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• PhysTeacher88

#### PhysTeacher88

The textbook (Nelson 11) at my school lists the "big 5" equations for uniform acceleration. In all but one, they use vectors.

For vf^2=vi^2 + 2ad, the opt not to use vectors.

Is there a deep reason why we would not want to use the vectors?

I understand that when you square the velocity, the direction information is lost, however, without making the acceleration and the displacement vectors (textbook reads distance because it's not a vector), students will not get questions like this correct:

A ball is thrown up at 10m/s, how high will it go?

If I treat everything as scalar, we get:

(0m/s) = (10m/s)^2 + (9.8)d

the distance ends up being a negative value, which is clearly not true given the context.

If they at least made the "a" and delta "d" vectors, they would not run into this problem.

I'm guess they took this formula from conservation of energy, rather than thinking about this from a kinematics perspective.

Am I missing something, or is this an oversight?

Cheers,

K

The textbook (Nelson 11) at my school lists the "big 5" equations for uniform acceleration. In all but one, they use vectors.

For vf^2=vi^2 + 2ad, the opt not to use vectors.

Is there a deep reason why we would not want to use the vectors?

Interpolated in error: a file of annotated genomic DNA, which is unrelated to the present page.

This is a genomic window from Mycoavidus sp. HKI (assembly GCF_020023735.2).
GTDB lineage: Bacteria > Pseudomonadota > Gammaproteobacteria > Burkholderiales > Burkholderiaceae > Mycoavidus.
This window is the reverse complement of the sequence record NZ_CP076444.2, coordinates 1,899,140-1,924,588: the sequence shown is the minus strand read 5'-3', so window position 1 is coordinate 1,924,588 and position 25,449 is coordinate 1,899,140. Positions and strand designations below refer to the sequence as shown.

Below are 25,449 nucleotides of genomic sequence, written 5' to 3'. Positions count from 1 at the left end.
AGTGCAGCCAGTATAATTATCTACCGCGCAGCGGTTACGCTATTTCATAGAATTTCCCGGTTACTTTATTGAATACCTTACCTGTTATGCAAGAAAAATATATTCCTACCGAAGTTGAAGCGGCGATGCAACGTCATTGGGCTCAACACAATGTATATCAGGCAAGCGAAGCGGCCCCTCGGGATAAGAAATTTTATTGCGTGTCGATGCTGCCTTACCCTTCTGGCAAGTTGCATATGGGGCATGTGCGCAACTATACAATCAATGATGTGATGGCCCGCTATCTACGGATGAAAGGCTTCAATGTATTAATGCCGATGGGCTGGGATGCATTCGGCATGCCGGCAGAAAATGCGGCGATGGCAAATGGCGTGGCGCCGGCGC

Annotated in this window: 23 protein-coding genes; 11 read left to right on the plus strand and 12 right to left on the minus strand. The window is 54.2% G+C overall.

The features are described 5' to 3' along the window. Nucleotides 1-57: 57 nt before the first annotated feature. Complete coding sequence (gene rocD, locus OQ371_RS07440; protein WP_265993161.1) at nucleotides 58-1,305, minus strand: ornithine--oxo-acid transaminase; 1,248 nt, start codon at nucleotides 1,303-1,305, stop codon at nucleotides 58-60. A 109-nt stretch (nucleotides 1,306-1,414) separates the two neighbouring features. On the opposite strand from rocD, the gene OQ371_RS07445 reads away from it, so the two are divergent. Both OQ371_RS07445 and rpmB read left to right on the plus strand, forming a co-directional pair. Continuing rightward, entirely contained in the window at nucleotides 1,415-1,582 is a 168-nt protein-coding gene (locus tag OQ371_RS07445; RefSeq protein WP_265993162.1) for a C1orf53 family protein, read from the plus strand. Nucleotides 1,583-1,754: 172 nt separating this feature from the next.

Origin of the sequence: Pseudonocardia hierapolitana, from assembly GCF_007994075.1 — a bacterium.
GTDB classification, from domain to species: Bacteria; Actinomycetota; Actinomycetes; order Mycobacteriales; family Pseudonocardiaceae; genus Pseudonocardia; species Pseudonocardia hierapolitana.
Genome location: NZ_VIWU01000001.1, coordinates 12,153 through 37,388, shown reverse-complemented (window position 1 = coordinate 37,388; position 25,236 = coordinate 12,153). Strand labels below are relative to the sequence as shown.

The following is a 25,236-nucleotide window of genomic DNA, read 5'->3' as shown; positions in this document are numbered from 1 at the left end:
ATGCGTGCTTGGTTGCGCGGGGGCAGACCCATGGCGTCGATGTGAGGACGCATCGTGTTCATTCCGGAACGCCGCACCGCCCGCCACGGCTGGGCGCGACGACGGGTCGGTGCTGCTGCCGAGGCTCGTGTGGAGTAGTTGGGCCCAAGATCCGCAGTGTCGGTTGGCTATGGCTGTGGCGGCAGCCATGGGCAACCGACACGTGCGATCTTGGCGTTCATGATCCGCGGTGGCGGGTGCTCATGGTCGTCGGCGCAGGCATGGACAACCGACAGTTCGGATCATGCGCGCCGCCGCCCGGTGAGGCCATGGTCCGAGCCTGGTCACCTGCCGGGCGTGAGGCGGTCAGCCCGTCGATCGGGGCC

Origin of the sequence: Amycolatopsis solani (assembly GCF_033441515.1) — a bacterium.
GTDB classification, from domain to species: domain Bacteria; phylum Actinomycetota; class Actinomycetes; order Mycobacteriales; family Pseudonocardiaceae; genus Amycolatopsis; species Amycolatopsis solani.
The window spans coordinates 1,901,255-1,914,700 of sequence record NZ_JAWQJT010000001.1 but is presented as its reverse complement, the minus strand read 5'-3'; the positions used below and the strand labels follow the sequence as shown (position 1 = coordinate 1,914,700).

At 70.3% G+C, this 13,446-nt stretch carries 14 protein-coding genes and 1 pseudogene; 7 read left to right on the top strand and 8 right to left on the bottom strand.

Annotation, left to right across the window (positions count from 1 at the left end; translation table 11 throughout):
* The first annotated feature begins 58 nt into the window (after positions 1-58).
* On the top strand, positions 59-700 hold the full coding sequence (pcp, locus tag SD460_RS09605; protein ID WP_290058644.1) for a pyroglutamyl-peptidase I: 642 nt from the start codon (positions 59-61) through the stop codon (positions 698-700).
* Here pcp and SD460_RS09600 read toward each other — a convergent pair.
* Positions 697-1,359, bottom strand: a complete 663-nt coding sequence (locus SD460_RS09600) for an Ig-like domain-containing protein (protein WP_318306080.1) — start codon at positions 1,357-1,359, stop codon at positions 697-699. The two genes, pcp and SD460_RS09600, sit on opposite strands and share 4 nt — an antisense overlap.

I understand that when you square the velocity, the direction information is lost, however, without making the acceleration and the displacement vectors (textbook reads distance because it's not a vector), students will not get questions like this correct:

A ball is thrown up at 10m/s, how high will it go?

If I treat everything as scalar, we get:

(0m/s) = (10m/s)^2 + (9.8)d

the distance ends up being a negative value, which is clearly not true given the context.

If they at least made the "a" and delta "d" vectors, they would not run into this problem.

I'm guess they took this formula from conservation of energy, rather than thinking about this from a kinematics perspective.

Am I missing something, or is this an oversight?

Cheers,

K
What you're missing is that you have the initial velocity, ##v_i##, being positive, which means that ##a## must be negative. So here ##a = -9.8 m/sec^2##.

Also, the probable reason for not using vectors is that they are dealing with motion in one dimension.

It’s a special case of the work-energy theorem which is a scalar equation.
ΔKE= net Work (=F⋅d for constant F)

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What you're missing is that you have the initial velocity, ##v_i##, being positive, which means that ##a## must be negative. So here ##a = -9.8 m/sec^2##.

Correct.

Also, notice that d also have a sign. It is positive if the motion was upward, and negative if the motion was downward.